Optimizing clinical use of biomarkers in high-risk acute heart failure patients.
AIM: The clinical value of single biomarkers at single time-points to predict outcomes in patients with acute heart failure (AHF) is limited. We performed a multimarker, multi-time-point analysis of biomarkers for the prediction of post-discharge clinical outcomes in high-risk AHF patients. METHODS AND RESULTS: A set of 48 circulating biomarkers were measured in the PROTECT trial which enrolled 2033 patients with AHF. Associations between baseline levels of biomarkers and outcomes (30-day all-cause mortality, 30-day death or rehospitalization for renal/cardiovascular causes and 180-day all-cause mortality) were evaluated. Prognostic accuracies of baseline, days 2 or 3, 7, and 14 biomarker measurements were estimated and compared utilizing a time-dependent area under the curve (AUC) analysis. Forty-four biomarkers were significantly associated with outcomes, but 42 had limited prognostic value (C-index < 0.70). However, multimarker models combining best-performing biomarkers from different clusters had a much stronger prognostic value. Combining blood urea nitrogen (BUN), chloride, interleukin (IL)-6, cTnI, sST-2 and VEGFR-1 into a clinical model yielded a 11% increase in C-index to 0.84 and 0.78 for 30-day and 180-day all-cause mortality, respectively, and cNRI of 0.86 95% CI [0.55-1.11] and 0.76 95% CI [0.57-0.87]. Prognostic gain was modest for the 30-day death/rehospitalization for cardiovascular or renal causes endpoint. Comparative time-dependent AUC analysis indicated that late measurements provided superior accuracy for the prediction of all-cause mortality over 180 days, with few exceptions including BUN and galectin-3. However, the predictive value of most biomarkers showed a diminishing pattern over time irrespective of moment of measurement. CONCLUSIONS: Multimarker models significantly improve risk prediction. Subsequent measurements, beyond admission, are needed for majority of biomarkers to maximize prognostic value over time, particularly in the long term.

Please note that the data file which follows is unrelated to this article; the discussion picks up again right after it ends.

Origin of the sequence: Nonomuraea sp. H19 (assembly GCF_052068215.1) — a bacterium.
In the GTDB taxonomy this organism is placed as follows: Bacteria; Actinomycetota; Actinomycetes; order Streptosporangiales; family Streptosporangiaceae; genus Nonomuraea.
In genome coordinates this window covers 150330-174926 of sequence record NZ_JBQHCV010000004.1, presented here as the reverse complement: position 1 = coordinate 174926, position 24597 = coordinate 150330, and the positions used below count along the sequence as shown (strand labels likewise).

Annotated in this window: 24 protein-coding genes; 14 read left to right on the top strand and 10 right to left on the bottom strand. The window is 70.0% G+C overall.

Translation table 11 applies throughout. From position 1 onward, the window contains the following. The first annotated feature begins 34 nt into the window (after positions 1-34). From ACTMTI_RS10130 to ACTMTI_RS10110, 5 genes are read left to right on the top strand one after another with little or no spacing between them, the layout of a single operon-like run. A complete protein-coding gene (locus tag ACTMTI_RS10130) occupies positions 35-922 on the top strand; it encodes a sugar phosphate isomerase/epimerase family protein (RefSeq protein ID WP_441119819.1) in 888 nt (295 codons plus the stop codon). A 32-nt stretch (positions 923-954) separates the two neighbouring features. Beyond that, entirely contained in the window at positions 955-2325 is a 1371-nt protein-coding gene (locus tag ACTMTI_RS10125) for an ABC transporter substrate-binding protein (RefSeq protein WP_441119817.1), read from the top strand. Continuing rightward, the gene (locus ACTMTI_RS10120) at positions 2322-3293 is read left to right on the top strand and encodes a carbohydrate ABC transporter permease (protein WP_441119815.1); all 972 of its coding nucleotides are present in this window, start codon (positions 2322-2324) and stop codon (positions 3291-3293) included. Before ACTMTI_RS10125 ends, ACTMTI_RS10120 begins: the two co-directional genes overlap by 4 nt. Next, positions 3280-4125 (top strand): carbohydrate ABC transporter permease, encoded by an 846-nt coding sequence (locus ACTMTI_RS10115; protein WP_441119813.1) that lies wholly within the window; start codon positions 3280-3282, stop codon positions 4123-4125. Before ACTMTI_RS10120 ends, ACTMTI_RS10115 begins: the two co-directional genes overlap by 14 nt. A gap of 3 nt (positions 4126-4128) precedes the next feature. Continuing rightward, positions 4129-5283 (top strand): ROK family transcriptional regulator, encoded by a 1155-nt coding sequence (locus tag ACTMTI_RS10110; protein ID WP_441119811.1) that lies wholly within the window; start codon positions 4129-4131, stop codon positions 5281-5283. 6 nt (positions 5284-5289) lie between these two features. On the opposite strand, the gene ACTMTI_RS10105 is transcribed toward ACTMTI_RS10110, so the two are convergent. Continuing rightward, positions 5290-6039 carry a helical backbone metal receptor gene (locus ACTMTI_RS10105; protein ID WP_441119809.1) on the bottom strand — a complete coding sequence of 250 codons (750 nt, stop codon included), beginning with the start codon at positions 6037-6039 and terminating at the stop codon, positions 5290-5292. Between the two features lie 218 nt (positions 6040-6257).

Demissei, BG; Valente, MAE; Cleland, JG; O'Connor, CM; Metra, M; Ponikowski, P; Teerlink, JR; Cotter, G; Davison, B; Givertz, MM; Bloomfield, DM; Dittrich, H; van der Meer, P; van Veldhuisen, DJ; Hillege, HL; Voors, AA
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